A week after a gunman opened fire on an elementary school in Uvalde, Texas, killing 19 children and two adults, Canadian Prime Minister Justin Trudeau has moved to freeze handgun sales in his country.
Trudeau announced new legislation Monday that would stop Canadians from being able to buy, sell, import, or transfer handguns.
“One Canadian killed by gun violence is one too many,” Trudeau said in a press release.
“I’ve seen all too well the tragic cost that gun violence has in our communities across the country. Today, we’re proposing some of the strongest measures in Canadian history to keep guns out of our communities and build a safer future for everyone.”
The proposed law would not stop current handgun owners from being able to use their guns at a shooting range, nor does it force them to give up their firearms. It follows Trudeau’s 2020 ban on 1,500 makes and models of “assault style” guns including AR-15 rifles, the type of weapon used by the Uvalde shooter and many other mass shooters.
The Prime Minister’s Office did not respond to VICE World News’ questions by press time, including whether or not the legislation was rolled out due to the recent U.S. shootings. The legislation includes some measures tabled before the September 2021 election that were not passed.
Right-wing figures in the U.S. are responding to Trudeau’s gun control measures by calling him a “dictator.”
“‘We only want to ban AR-15s’ claim the American libs celebrating Trudeau for banning handguns,” tweeted Donald Trump Jr.
The new legislation, Bill C-21, also calls for increased criminal penalties for gun trafficking and smuggling. It says it will automatically revoke firearms licenses from people “involved in acts of domestic violence or criminal harassment, such as stalking.” The bill will also create a new red flag law allowing courts to suspend the license and revoke the firearms of someone considered a danger to themselves or others.
Experts say there’s no data to show that the handgun freeze will reduce gun violence in Canada.
According to the government's press release, handguns were the most serious weapon present in the majority of firearm-related violent crimes (59 percent) between 2009 and 2020.
But A.J Somerset, author of Arms: the Culture & Credo, said there’s no national data showing that the handguns used in crimes in Canada were legally-sourced domestically. According to CityNews, 85 percent of handguns seized by Toronto police in 2020 were traced back to the U.S. But Somerset said police have not said what proportion of crime guns overall are long guns. Meanwhile, most mass shootings in Canada have involved legally-owned long guns, though the man responsible for the worst mass shooting in Canadian history did not have a firearms licence and smuggled some of his guns across the border.
“There’s a real problem with the data here,” Somerset said. “We're never comparing apples to apples.”
Somerset said he thinks the “freeze” only makes sense if the government is planning a full handgun ban in the future. As of 2020, there were approximately 1.1 million registered handguns in Canada.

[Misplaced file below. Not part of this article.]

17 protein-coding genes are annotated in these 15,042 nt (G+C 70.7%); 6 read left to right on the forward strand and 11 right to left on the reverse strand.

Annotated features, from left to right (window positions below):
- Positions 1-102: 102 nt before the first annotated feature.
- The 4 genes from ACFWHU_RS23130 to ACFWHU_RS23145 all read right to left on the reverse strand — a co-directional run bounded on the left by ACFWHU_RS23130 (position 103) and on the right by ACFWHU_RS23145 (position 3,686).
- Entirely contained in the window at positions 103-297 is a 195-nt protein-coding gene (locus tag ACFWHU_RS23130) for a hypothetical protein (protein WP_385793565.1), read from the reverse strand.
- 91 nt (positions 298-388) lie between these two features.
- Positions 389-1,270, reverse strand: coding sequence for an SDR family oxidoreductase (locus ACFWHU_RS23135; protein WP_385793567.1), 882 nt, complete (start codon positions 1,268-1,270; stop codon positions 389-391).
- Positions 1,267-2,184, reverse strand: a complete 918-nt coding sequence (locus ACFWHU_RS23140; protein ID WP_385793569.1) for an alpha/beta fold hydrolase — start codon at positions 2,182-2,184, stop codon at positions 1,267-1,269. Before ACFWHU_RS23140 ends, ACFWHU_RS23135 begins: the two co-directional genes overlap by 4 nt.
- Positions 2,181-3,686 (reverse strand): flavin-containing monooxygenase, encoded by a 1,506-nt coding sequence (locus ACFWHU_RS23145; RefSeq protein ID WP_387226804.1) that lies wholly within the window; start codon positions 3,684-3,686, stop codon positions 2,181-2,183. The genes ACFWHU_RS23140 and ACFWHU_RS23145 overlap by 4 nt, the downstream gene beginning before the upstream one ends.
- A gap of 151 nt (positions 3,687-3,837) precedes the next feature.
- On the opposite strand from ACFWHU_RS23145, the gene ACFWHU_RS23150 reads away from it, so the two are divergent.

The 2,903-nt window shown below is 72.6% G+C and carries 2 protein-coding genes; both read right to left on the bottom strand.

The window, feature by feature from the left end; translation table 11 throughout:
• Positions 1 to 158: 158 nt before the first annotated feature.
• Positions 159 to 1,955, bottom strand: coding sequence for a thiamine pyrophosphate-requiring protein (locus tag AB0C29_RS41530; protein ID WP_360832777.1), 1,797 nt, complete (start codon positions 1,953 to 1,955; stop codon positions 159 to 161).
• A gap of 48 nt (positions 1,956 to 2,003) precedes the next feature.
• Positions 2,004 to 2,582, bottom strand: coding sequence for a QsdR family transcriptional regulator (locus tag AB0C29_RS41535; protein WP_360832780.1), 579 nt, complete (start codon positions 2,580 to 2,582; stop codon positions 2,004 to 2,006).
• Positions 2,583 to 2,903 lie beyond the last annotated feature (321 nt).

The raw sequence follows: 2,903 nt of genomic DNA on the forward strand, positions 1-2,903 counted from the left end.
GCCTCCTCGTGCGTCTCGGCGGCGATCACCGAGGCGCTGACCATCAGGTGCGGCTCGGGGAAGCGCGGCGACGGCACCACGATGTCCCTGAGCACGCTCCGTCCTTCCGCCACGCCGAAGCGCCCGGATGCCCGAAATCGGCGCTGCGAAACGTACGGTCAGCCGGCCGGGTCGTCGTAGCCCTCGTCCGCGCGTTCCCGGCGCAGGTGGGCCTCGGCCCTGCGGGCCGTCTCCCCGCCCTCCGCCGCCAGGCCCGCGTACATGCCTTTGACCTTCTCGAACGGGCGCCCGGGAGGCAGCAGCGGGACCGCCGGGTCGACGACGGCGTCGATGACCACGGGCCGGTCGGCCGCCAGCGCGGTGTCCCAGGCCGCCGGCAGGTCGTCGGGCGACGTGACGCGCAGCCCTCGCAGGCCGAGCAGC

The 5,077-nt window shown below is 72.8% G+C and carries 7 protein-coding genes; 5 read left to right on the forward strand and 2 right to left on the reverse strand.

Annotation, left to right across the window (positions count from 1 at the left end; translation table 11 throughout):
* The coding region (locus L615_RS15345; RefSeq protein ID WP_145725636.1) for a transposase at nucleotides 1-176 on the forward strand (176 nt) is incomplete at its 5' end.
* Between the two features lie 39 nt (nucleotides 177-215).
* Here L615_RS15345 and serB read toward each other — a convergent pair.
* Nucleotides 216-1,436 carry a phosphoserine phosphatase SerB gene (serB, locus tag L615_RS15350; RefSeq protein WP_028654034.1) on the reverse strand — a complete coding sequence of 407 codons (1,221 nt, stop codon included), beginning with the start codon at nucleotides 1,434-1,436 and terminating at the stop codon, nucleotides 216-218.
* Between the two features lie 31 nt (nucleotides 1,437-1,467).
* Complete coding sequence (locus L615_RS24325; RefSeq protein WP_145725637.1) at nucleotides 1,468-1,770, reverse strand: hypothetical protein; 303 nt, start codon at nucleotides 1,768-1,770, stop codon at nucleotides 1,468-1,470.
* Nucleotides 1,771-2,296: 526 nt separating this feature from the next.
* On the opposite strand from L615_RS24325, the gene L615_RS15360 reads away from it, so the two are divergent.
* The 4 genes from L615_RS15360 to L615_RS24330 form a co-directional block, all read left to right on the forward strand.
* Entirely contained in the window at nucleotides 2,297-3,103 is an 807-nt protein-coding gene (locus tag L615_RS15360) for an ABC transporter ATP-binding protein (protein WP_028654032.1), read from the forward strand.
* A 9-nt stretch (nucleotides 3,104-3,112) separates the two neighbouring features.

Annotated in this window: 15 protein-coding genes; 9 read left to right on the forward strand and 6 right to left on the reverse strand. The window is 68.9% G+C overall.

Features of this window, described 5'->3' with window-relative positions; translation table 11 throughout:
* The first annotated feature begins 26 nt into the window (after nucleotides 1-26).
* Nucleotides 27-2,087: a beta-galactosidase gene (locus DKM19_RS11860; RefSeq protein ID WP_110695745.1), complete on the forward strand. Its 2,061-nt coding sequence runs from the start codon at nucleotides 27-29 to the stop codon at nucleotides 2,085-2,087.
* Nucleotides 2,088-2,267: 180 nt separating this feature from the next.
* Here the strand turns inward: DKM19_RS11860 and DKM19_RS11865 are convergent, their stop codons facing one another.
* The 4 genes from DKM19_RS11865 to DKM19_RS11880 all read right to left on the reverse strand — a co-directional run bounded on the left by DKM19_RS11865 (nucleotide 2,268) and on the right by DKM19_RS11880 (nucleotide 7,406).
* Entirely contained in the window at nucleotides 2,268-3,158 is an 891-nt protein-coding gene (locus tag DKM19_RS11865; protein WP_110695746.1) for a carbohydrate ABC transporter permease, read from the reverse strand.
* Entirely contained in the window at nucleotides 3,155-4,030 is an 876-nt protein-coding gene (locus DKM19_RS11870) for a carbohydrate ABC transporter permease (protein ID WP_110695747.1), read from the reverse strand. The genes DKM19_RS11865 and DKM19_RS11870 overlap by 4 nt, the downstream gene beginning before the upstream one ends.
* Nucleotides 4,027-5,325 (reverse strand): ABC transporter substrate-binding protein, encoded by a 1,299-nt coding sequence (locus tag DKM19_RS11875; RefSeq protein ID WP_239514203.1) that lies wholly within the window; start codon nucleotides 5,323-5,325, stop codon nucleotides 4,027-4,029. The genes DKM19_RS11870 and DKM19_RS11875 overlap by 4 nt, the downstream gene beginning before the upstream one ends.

“By leaving those guns out in the world, all of the ills that they are proposing to address—things like stolen guns making their way to gangs—those are still risks because those guns are still in private hands all around Canada,” he said.
Jooyoung Lee, a sociology professor at the University of Toronto who studies gun violence, said he thinks the handgun freeze will have “a very limited impact on gun violence.”
Lee said research shows a pattern of crime guns here being smuggled in from the U.S., where guns are “just so plentiful.” He said the legislation won’t do much to abate gun smuggling, nor does it address societal issues that lead people to turn to a life of crime.
“One of the ongoing pieces of legislation that the left likes to propose is abolition of firearms or prohibiting access to firearms. These kinds of discussions happen without attending to what are known as root causes or structural conditions that funnel at risk people into acquiring a firearm and using it to commit violence.”
Lee said he’d like to see more resources spent on community-based programs to help mentor young people at risk, and on addressing basic human needs, including housing and helping people find employment.
Lee said he found the red flag provision for revoking guns from someone involved in domestic violence promising, but it depends how it’s executed.
Canada already has red flag laws, which allow someone to file a report to a Chief Firearms Officer if they think a gun owner poses a risk to themselves or others.
According to Somerset, the government is proposing that people will now be able to apply directly to a provincial judge if they think someone is a danger, and that judge can suspend that person’s gun licence and revoke their guns for 30 days.
However, he said the bill still places a burden on people to know how to make such an application in court.
“If this is viewed as being a way of protecting people who are at risk, women in abusive relationships, for example, I think it’s asking a lot of those people to figure out...how to go to the courthouse, how to make this application, how to make sure that application gets heard quickly.”
While the new rules may not make a dent in gun violence in Canada, Somerset said it may simply fulfill a vision that many people want: a Canada without handguns.
“There is a genuine desire among some people to have handgun-free Canada. And that's really what this is about.”
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